JavaScript Beginner Demo Tutorial 1: Theory

If you are a JavaScript Beginner, you are in the right place. We are starting a series of “Easy to Understand” tutorials for JavaScript Beginner level. JavaScript is an interpreted programming language that is lightweight. It is targeted for the development of network-centric applications. It complements and integrates with Java. Because it is integrated with HTML, JavaScript is relatively simple to implement. It is open and platform-agnostic.

JavaScript is a computer language that was created to interact with web page components. JavaScript is divided into three sections in web browsers:

  • ECMAScript provides essential functionality.
  • The Document Object Model (DOM) defines interfaces for interacting with web page components.
  • The browser API for dealing with the web browser is provided by the Browser Object Model (BOM).

JavaScript is also commonly utilized in game creation and mobile app development.

JavaScript Beginner Theory: Key Features

JavaScript has the following features:

  • It provide built-in execution environments, so, all common web browsers support JavaScript.
  • The syntax and structure of JavaScript are similar to those of the C computer language. So, it’s a structured programming language.
  • JavaScript is a weakly typed programming language in which some types are implicitly cast (depending on the operation).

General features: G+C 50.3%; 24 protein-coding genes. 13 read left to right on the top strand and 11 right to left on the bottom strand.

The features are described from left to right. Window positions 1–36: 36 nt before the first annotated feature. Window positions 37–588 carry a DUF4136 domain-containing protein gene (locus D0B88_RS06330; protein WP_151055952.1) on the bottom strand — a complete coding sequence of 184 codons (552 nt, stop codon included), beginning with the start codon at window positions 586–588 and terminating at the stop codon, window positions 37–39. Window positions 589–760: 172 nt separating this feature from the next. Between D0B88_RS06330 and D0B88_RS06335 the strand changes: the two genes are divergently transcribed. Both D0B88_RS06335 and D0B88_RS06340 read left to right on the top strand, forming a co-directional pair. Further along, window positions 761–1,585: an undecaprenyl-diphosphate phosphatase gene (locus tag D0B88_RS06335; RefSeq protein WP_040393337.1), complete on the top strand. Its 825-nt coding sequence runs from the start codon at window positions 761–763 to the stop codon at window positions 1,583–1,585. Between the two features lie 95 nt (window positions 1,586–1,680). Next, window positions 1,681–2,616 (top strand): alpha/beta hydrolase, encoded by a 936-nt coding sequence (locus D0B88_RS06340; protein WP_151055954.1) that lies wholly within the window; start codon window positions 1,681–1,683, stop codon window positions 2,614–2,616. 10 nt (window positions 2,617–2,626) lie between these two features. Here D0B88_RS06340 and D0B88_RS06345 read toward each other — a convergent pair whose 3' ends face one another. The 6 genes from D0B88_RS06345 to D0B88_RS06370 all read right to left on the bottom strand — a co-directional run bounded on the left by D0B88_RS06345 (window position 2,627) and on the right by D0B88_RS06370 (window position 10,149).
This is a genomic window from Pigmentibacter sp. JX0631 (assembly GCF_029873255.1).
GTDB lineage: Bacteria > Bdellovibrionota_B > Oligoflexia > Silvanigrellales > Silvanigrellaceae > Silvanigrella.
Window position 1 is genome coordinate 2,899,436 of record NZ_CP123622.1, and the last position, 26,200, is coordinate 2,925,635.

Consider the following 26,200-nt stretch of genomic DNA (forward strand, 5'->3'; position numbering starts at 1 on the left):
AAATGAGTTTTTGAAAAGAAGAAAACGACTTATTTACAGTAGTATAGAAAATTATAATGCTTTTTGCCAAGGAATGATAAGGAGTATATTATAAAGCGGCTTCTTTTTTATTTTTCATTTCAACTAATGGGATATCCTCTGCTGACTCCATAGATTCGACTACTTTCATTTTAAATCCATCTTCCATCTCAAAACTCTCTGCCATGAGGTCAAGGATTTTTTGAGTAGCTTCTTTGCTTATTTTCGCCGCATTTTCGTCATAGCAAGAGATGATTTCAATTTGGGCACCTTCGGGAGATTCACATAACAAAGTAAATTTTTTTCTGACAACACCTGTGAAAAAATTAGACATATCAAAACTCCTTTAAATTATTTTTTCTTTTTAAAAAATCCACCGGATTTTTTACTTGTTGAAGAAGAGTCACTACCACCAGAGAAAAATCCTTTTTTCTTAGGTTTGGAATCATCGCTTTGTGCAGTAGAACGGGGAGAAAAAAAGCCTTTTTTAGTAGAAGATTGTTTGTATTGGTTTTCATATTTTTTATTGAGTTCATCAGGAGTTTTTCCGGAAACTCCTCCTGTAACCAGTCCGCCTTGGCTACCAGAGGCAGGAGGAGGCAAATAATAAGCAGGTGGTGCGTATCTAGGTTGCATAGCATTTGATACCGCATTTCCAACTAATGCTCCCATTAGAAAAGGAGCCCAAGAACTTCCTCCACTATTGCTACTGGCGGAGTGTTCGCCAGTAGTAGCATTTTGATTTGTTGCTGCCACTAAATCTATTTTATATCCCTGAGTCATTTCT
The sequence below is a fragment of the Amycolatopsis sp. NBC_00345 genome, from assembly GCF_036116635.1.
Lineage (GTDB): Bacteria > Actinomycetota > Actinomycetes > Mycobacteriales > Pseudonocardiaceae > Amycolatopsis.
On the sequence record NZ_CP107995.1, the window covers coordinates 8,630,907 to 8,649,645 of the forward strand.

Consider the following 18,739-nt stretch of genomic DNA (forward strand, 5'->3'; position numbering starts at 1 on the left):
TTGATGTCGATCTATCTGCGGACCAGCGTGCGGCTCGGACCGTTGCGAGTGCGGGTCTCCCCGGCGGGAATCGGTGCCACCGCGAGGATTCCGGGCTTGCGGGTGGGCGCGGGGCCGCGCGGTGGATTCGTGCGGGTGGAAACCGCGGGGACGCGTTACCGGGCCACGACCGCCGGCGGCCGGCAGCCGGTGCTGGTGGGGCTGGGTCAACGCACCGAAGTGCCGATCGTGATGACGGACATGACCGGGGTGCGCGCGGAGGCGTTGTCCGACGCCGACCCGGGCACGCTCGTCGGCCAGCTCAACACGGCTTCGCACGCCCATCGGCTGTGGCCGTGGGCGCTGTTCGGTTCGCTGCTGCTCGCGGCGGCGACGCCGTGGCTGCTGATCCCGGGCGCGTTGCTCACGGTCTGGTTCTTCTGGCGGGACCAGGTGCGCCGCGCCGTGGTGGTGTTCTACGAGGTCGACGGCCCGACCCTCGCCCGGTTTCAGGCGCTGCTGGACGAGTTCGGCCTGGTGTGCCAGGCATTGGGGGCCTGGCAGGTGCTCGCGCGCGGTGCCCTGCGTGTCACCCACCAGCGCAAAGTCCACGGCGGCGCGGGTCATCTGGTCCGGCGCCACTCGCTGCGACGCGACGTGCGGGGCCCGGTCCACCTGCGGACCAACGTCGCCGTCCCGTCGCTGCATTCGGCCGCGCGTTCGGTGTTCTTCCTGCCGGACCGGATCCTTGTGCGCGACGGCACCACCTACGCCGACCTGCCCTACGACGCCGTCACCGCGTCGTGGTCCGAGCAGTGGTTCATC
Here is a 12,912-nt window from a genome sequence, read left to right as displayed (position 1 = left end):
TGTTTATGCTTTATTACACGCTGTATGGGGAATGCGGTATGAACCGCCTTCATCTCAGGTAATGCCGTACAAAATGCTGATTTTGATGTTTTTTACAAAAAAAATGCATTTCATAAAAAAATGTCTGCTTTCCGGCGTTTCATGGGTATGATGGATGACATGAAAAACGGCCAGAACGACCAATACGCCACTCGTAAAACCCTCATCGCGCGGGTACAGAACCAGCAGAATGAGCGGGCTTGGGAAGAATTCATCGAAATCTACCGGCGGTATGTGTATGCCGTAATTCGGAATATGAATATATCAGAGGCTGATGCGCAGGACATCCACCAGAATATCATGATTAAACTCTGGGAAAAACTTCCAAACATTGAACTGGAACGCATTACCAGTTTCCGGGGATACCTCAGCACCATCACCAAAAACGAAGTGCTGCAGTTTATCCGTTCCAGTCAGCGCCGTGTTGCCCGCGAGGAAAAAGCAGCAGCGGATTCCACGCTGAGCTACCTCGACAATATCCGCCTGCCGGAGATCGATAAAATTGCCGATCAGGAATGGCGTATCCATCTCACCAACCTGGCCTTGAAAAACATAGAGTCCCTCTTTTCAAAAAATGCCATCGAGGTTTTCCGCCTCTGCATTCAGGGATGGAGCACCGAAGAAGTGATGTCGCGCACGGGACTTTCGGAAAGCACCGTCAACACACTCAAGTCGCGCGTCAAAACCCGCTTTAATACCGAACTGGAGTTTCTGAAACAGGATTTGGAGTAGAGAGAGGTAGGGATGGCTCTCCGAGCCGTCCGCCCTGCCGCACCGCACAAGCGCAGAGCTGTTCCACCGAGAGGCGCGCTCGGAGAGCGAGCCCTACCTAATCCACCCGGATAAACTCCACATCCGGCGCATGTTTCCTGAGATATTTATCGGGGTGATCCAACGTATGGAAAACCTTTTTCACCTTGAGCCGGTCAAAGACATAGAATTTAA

• JavaScript is an object-oriented programming language that employs prototypes for inheritance rather than classes.
  • It is a simple and interpreted language.
  • It is a case-sensitive language.
  • JavaScript is supported by a variety of operating systems, including Windows, macOS, and others.
  • It gives consumers a lot of control over their web browsers.

JavaScript Beginner Theory: Why Should You Learn JavaScript?

Javascript is a must-have skill for students and working professionals who want to become exceptional software engineers, primarily if they work in the web development domain. I’ll go through some of the primary benefits of learning Javascript:

  • JavaScript is one of the most used programming languages in the world, making it ideal for programmers. Once you’ve mastered JavaScript, you’ll be able to create excellent front-end and back-end software by utilizing several JavaScript-based frameworks such as jQuery, Node.JS, and others.
  • Because JavaScript is in great demand, there is a lot of employment growth and reasonable compensation for people who know it. You may visit several employment sites to discover what having JavaScript abilities entail in the job market.
  • JavaScript allows you to create stunningly gorgeous and lightning-fast websites. You may create a website with a console-like appearance and feel to provide your visitors with the most satisfactory Graphical User Experience.
  • The great thing about JavaScript is that there are currently a web of frameworks and libraries that can be utilized straight in your software development to decrease your time to market.